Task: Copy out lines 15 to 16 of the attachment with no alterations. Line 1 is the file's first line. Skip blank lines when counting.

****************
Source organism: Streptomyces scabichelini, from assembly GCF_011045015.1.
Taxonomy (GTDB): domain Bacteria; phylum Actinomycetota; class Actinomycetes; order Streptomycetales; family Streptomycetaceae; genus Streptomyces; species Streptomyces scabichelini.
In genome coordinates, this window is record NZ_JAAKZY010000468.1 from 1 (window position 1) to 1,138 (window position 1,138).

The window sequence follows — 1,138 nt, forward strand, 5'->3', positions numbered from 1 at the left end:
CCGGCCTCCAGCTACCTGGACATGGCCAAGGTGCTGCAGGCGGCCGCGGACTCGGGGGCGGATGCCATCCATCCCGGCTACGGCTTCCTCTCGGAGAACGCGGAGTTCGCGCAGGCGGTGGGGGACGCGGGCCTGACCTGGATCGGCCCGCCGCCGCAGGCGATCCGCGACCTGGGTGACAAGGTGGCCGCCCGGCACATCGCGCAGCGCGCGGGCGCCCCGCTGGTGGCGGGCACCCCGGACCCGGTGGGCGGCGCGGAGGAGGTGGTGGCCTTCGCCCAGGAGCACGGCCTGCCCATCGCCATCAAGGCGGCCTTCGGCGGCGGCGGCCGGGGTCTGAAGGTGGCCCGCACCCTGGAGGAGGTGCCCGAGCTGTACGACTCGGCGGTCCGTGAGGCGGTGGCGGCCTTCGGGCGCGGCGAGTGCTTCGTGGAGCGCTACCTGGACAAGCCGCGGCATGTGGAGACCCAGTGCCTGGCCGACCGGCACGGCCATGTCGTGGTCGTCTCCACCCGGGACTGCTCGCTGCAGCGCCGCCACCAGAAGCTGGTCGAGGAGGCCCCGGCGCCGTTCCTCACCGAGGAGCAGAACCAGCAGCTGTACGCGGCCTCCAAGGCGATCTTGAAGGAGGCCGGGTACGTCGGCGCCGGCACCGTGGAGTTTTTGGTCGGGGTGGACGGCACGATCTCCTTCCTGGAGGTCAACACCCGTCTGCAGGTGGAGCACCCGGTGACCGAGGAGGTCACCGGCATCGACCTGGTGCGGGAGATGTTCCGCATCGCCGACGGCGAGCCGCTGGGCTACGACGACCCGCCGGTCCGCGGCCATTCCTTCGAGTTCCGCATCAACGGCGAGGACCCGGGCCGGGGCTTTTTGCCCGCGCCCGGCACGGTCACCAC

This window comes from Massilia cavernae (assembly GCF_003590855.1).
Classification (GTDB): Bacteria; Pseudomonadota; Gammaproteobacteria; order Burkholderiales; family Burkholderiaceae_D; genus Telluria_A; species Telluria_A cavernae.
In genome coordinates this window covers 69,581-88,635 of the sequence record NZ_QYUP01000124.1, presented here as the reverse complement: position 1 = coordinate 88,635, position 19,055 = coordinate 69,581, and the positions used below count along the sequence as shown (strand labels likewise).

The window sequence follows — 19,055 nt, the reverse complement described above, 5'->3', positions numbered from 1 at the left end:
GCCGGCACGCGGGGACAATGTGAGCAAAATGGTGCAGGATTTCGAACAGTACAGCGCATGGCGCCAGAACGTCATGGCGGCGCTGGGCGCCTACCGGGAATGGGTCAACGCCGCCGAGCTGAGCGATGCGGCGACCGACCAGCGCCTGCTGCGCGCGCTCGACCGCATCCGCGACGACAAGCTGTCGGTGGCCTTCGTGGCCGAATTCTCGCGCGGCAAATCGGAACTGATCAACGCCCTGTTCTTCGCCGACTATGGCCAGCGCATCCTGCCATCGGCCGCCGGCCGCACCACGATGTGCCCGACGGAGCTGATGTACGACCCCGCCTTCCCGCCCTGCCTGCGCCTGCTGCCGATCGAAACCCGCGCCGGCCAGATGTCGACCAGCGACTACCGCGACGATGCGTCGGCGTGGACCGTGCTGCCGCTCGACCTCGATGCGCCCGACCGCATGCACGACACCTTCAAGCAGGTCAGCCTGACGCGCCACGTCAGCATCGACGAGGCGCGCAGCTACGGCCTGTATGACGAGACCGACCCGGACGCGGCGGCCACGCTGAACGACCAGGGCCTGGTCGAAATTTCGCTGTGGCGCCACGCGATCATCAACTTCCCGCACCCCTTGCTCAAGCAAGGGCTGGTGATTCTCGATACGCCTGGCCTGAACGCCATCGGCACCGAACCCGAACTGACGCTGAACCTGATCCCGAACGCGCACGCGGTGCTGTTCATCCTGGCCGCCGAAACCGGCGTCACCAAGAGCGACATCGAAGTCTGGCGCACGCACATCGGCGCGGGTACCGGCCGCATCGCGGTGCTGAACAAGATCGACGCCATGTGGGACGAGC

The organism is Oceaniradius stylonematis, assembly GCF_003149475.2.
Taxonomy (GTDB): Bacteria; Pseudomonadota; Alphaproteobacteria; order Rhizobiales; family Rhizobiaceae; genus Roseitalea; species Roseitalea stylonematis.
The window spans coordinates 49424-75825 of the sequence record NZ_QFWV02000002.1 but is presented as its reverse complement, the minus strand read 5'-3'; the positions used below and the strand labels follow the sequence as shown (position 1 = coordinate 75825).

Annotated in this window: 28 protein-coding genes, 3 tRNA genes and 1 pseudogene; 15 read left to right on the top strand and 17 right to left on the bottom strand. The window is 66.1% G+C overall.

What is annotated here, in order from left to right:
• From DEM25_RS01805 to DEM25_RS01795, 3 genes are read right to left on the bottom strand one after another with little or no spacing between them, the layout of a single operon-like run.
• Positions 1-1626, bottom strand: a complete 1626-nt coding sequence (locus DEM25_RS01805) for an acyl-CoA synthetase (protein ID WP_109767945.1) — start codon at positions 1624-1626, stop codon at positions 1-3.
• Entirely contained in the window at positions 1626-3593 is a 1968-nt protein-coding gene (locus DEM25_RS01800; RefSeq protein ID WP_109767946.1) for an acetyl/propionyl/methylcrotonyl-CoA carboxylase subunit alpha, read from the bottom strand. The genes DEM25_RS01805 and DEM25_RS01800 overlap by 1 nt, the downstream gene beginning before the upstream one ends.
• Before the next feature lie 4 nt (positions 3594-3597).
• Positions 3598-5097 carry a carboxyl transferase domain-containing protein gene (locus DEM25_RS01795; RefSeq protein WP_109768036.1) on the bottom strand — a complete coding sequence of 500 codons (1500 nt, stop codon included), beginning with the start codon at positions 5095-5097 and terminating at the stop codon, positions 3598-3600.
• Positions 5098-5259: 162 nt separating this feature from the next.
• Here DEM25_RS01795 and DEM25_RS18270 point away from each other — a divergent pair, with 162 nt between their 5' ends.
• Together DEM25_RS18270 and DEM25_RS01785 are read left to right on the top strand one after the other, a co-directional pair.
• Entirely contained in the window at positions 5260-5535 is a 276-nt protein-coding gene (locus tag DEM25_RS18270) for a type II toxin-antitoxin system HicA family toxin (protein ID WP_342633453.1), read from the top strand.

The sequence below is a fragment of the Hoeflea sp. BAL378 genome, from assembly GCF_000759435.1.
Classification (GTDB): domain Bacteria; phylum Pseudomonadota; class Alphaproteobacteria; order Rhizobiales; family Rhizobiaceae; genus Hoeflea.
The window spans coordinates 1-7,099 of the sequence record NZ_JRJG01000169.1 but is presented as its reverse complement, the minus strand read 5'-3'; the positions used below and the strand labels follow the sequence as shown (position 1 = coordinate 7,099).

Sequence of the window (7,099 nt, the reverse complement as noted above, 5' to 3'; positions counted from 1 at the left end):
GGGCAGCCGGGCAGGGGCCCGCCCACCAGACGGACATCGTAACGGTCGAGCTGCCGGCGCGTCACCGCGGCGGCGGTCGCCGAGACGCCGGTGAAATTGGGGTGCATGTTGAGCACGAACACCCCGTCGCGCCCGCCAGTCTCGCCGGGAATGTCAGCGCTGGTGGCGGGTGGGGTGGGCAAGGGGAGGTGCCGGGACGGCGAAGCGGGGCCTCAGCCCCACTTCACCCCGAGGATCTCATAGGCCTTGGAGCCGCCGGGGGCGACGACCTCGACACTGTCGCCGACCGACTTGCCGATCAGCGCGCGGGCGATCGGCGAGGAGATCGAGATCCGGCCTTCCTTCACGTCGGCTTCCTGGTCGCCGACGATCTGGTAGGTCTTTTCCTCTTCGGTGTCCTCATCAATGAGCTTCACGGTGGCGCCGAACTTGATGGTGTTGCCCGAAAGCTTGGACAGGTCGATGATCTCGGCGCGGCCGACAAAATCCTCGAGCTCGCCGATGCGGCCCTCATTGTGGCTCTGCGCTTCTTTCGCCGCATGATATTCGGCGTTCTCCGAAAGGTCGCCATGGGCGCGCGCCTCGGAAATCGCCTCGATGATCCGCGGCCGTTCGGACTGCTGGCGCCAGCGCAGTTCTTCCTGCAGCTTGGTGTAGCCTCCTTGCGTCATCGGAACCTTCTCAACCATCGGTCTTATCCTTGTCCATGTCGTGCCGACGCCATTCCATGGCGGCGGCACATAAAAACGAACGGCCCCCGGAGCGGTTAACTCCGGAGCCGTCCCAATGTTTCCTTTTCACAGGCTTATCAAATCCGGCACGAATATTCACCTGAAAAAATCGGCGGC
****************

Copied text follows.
What is annotated here, in order from left to right:
• From DEM25_RS01805 to DEM25_RS01795, 3 genes are read right to left on the bottom strand one after another with little or no spacing between them, the layout of a single operon-like run.